Conversely, networking is also based on trust. Termer (2016) explains this by the fact that flat hierarchies and autonomous working groups with short decision-making paths must be established through creativity promotion and a culture based on trust.
Self-organization also plays a role in the context of agility. According to Gloger and Rößner (2015), self-organization is a guided and intensive learning process. Self-organization in the context of agility is also complex, human-oriented and an autonomously managed and intensive learning process.
Definition from practice books
What is agile? According to the Duden means agile: agile, responsive and agile. According to Gloger and Margetich (2014, p. 5), agility is an attitude, i.e. a behavior and is based on the agile manifesto:
- Individuals and interactions instead of processes and tools
- functioning software instead of comprehensive documentation
- more cooperation with the customer instead of contract negotiations
- Responding to change rather than just following a plan
In the course of the blog, I refer to agility to the entire organization and orient myself to the principles of agility according to Brandes (2015, p. 6):
- Delivering what is needed
- Really understand customers
- Revitalise organisations together
- Inspire people honestly
- New perspectives open up new views
… and the principles of agile management (Appelo 2010, p. 11):
- Decisions by the team
Agility is, in summary, a mixture of principles and therefore a behaviour (Gloger & Rösner, p. 87).
Roberston (2015, p. 4ff) defines an agile organization as “a developing organization” – that is, as a company that changes with current circumstances.
Laloux (2015, p. 43f) defines an agile organization as an evolution of consciousness towards complex, refined behaviors and forms of relationships. These organizations are subject to constant change by building on strengths, dealing with adversity, showing wisdom beyond rationality, and striving for wholeness – that is, having a corresponding foresight and willingness to change (Laloux 2015, p. 51). In summary, Laloux (2015, p. 53) describes these as self-conducting and changing systems.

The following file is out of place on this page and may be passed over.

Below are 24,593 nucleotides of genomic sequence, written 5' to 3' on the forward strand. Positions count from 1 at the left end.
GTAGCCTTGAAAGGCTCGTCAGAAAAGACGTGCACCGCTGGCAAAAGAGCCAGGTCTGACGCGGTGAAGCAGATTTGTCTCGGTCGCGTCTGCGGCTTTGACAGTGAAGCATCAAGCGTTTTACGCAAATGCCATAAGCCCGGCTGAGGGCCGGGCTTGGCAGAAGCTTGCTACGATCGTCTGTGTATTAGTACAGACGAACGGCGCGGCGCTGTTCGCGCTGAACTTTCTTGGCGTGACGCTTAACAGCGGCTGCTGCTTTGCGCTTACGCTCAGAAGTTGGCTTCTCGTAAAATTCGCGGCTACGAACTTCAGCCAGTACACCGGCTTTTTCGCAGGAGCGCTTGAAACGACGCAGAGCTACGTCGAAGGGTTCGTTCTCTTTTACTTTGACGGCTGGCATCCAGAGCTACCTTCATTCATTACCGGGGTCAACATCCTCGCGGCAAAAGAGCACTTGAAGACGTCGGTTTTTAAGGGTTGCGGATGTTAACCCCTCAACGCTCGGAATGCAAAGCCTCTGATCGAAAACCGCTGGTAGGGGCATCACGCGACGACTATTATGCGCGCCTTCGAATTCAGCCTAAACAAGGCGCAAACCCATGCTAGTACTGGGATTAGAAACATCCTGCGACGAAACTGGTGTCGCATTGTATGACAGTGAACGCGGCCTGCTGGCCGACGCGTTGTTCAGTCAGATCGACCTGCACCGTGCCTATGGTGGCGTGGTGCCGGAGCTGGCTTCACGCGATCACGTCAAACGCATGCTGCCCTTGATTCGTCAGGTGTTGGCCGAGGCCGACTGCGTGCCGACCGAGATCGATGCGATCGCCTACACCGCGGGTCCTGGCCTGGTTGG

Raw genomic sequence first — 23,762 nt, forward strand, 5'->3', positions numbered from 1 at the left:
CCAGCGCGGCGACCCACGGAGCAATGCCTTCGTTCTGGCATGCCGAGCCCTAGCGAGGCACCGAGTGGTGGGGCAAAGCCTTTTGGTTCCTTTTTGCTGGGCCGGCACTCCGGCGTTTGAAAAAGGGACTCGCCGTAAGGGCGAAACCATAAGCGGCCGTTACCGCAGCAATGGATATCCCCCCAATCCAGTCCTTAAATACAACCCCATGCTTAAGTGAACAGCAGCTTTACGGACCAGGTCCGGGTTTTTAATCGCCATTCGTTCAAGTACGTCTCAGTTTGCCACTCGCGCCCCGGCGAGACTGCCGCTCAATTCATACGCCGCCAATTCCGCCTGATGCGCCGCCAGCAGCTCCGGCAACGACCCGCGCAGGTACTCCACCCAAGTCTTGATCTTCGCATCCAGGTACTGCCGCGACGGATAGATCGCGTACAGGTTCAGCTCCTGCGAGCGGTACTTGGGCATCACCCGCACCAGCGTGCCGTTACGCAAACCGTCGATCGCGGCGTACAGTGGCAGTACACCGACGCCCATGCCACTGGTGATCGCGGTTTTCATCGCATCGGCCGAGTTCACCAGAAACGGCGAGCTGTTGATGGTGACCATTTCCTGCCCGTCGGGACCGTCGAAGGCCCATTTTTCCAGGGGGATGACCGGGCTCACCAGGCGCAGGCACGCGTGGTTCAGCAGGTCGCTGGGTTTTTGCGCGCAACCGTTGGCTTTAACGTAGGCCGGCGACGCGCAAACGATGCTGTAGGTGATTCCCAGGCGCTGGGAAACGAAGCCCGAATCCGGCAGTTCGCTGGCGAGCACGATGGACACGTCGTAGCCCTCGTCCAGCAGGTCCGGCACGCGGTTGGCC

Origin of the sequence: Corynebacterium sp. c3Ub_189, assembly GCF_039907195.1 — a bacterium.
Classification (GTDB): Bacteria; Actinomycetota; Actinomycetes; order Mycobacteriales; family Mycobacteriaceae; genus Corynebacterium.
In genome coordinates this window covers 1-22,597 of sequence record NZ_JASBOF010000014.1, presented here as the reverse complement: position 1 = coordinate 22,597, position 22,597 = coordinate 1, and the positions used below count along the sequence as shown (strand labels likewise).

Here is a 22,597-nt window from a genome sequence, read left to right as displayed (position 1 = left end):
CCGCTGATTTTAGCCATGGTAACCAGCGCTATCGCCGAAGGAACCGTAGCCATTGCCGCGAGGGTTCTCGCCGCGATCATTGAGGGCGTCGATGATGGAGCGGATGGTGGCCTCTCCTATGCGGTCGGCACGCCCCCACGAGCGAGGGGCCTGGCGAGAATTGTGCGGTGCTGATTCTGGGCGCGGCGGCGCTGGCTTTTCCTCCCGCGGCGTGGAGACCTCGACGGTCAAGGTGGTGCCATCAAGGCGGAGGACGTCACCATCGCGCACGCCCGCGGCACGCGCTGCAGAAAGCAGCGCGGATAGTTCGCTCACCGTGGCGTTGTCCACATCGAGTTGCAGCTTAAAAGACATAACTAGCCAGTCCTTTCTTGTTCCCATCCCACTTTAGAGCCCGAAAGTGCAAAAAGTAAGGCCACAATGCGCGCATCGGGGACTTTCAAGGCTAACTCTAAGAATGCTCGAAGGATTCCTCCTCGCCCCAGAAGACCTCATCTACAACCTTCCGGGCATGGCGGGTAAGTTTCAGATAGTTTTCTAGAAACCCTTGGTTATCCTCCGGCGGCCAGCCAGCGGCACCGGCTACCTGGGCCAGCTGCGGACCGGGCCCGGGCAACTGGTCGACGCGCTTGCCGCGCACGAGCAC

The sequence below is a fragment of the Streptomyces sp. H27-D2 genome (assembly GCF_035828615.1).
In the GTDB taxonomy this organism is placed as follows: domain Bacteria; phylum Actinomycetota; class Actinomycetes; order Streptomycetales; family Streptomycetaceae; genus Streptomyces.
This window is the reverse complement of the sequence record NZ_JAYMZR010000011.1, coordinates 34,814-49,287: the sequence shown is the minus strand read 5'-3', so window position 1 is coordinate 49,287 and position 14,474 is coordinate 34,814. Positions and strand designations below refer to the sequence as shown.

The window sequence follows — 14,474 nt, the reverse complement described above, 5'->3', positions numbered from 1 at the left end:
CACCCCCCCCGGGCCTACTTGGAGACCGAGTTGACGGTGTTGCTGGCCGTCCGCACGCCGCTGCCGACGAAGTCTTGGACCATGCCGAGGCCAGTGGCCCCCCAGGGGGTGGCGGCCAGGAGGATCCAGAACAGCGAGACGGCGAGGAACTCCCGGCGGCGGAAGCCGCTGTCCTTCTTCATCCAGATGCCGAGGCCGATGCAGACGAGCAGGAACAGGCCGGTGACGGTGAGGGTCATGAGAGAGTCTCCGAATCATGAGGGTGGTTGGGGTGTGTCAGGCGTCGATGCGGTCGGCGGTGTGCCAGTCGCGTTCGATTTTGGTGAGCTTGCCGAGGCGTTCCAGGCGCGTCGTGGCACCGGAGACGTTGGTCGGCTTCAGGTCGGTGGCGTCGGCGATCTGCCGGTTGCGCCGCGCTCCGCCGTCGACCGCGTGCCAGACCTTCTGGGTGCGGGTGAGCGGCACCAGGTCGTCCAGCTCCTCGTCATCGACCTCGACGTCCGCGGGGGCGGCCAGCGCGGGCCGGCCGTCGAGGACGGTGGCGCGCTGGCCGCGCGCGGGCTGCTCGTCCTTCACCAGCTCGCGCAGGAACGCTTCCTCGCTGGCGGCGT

And when should I be agile?
The Stacey Matrix below shows when agile methods should be used. Agile methods often do not make sense for simple tasks such as routine tasks or recurring tasks. Complicated things are understandable problems and the requirements at this point are often still quite clear. It becomes chaotic or complex as requirements and methodology become increasingly nebulous and one has to reckon with many unknowns. Then comes the time of agile methods.
Conclusion: agile companies!
It should be noted that the definition is not yet clear and we cannot therefore provide a clear answer to the question: ‘What is agile?’. It is also unclear which framework for agility really fits the definition of evolutionary and agile companies. One approach could be democratic, holocratic or sociocratic enterprises. But it is still not clear which of the three models is truly evolutionary and agile. In the course of research, I will examine all three forms and publish a first approach to a clear definition. To this end, I will carry out various case studies in companies.Gender note: I have used the male form for easier reading. If no explicit distinction is made, women, miscellaneous and men as well as people of any origin and nation are always meant. Read more.
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Verwendete Quellen anzeigen
Lindner, D., & Leyh, C. (2018). Organizations in Transformation: Agility as Consequence or Prerequisite of Digitization? BT – Business Information Systems. In W. Abramowicz & A. Paschke (Eds.) (pp. 86–101). Cham: Springer International Publishing.
Gloger, B., & Margetich, J. (2014). Das Scrum Prinzip. Stuttgart: Poeschel Verlag.
Laloux, F. (2015). Reinventing Organisations. München: Vahlen Verlag.
Robertson, B. (2015). Holacracy: The New Management System for a Rapidly Changing World. New York: Macmillan USA.
Appelo, J. (2010). Management 3.0: Leading Agile Developers, Developing Agile Leaders. Boston: Addison-Wesley Professional.
Frank, T., & Nissen, V. (2014). Zum Begriff der Agilität – Betrachtungen und Implikationen aus etymologischer Perspektive.
Gloger, B., & Rösner, D. (2014). Selbstorganisation braucht Führung. München: Hanser Verlag.
Lu, Y., & Ramamurthy, K. R. (2011). Understanding the link between information technology capability and organizational agility: an empirical examination. MIS Quarterly, 35(4), 931–954.
Meyer, B. (2014). Agile ! The Good, the Hype and the Ugly. Berlin, Heidelberg: Springer.
Nissen, V., & Rennenkampff, A. (2013). IT-Agilität als strategische Ressource im Wettbewerb. In CIO Handbuch (pp. 1–34). Kissing: Symposion Publishing.
Rennenkampff, A. von. (2015). Management von IT-Agilität – Entwicklung eines Kennzahlensystems zur Messung der Agilität von Anwendungslandschaften.
Sambamurthy, V., Bhardadway, A., & Grover, V. (2002). Shaping Agility through Digital Options: Reconceptualizing the Role of Information Technology in Contemporary Firms. MIS Quarterly, 26(1), 1–14. http://doi.org/10.2307/4132321
Termer, F. (2016). Determinanten der IT-Agilität. Wiesbaden: Springer. http://doi.org/10.1007/978-3-658-14215-5
Zhang, Z., & Sharifi, H. (2000). A methodology for achieving agility in manufacturing organizations. International Journal of Operations & Production Management, 20(4), 496–512. http://doi.org/10.1108/01443570010314818